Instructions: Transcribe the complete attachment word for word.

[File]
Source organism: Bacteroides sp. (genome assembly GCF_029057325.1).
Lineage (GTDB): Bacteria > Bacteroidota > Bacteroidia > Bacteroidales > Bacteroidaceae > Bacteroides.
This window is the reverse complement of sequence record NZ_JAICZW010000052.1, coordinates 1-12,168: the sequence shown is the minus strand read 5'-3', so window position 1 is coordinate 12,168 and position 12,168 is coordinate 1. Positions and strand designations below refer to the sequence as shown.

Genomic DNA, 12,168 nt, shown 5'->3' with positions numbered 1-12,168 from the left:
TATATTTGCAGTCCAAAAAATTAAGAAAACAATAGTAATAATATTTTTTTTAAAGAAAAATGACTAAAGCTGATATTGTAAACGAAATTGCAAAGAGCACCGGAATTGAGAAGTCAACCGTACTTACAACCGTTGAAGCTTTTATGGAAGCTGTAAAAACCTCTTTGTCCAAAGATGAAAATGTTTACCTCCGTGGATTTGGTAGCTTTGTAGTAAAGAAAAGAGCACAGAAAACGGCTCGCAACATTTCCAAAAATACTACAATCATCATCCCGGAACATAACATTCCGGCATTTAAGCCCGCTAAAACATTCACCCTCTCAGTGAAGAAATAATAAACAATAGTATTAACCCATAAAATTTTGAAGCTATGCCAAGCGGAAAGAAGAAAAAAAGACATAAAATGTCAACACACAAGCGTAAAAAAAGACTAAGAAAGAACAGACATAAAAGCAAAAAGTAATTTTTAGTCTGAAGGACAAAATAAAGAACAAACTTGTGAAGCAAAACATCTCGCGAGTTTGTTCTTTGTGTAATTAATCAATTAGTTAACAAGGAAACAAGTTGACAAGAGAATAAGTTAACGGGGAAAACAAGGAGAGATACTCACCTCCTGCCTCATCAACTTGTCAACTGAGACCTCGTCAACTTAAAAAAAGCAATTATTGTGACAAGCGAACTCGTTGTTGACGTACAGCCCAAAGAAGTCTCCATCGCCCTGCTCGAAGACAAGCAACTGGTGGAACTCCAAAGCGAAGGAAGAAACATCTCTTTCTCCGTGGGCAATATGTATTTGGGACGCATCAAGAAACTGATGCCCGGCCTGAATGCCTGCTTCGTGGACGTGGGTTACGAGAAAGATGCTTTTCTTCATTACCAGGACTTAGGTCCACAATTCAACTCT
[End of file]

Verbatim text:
Source organism: Bacteroides sp. (genome assembly GCF_029057325.1).
Lineage (GTDB): Bacteria > Bacteroidota > Bacteroidia > Bacteroidales > Bacteroidaceae > Bacteroides.
This window is the reverse complement of sequence record NZ_JAICZW010000052.1, coordinates 1-12,168: the sequence shown is the minus strand read 5'-3', so window position 1 is coordinate 12,168 and position 12,168 is coordinate 1. Positions and strand designations below refer to the sequence as shown.

Genomic DNA, 12,168 nt, shown 5'->3' with positions numbered 1-12,168 from the left:
TATATTTGCAGTCCAAAAAATTAAGAAAACAATAGTAATAATATTTTTTTTAAAGAAAAATGACTAAAGCTGATATTGTAAACGAAATTGCAAAGAGCACCGGAATTGAGAAGTCAACCGTACTTACAACCGTTGAAGCTTTTATGGAAGCTGTAAAAACCTCTTTGTCCAAAGATGAAAATGTTTACCTCCGTGGATTTGGTAGCTTTGTAGTAAAGAAAAGAGCACAGAAAACGGCTCGCAACATTTCCAAAAATACTACAATCATCATCCCGGAACATAACATTCCGGCATTTAAGCCCGCTAAAACATTCACCCTCTCAGTGAAGAAATAATAAACAATAGTATTAACCCATAAAATTTTGAAGCTATGCCAAGCGGAAAGAAGAAAAAAAGACATAAAATGTCAACACACAAGCGTAAAAAAAGACTAAGAAAGAACAGACATAAAAGCAAAAAGTAATTTTTAGTCTGAAGGACAAAATAAAGAACAAACTTGTGAAGCAAAACATCTCGCGAGTTTGTTCTTTGTGTAATTAATCAATTAGTTAACAAGGAAACAAGTTGACAAGAGAATAAGTTAACGGGGAAAACAAGGAGAGATACTCACCTCCTGCCTCATCAACTTGTCAACTGAGACCTCGTCAACTTAAAAAAAGCAATTATTGTGACAAGCGAACTCGTTGTTGACGTACAGCCCAAAGAAGTCTCCATCGCCCTGCTCGAAGACAAGCAACTGGTGGAACTCCAAAGCGAAGGAAGAAACATCTCTTTCTCCGTGGGCAATATGTATTTGGGACGCATCAAGAAACTGATGCCCGGCCTGAATGCCTGCTTCGTGGACGTGGGTTACGAGAAAGATGCTTTTCTTCATTACCAGGACTTAGGTCCACAATTCAACTCT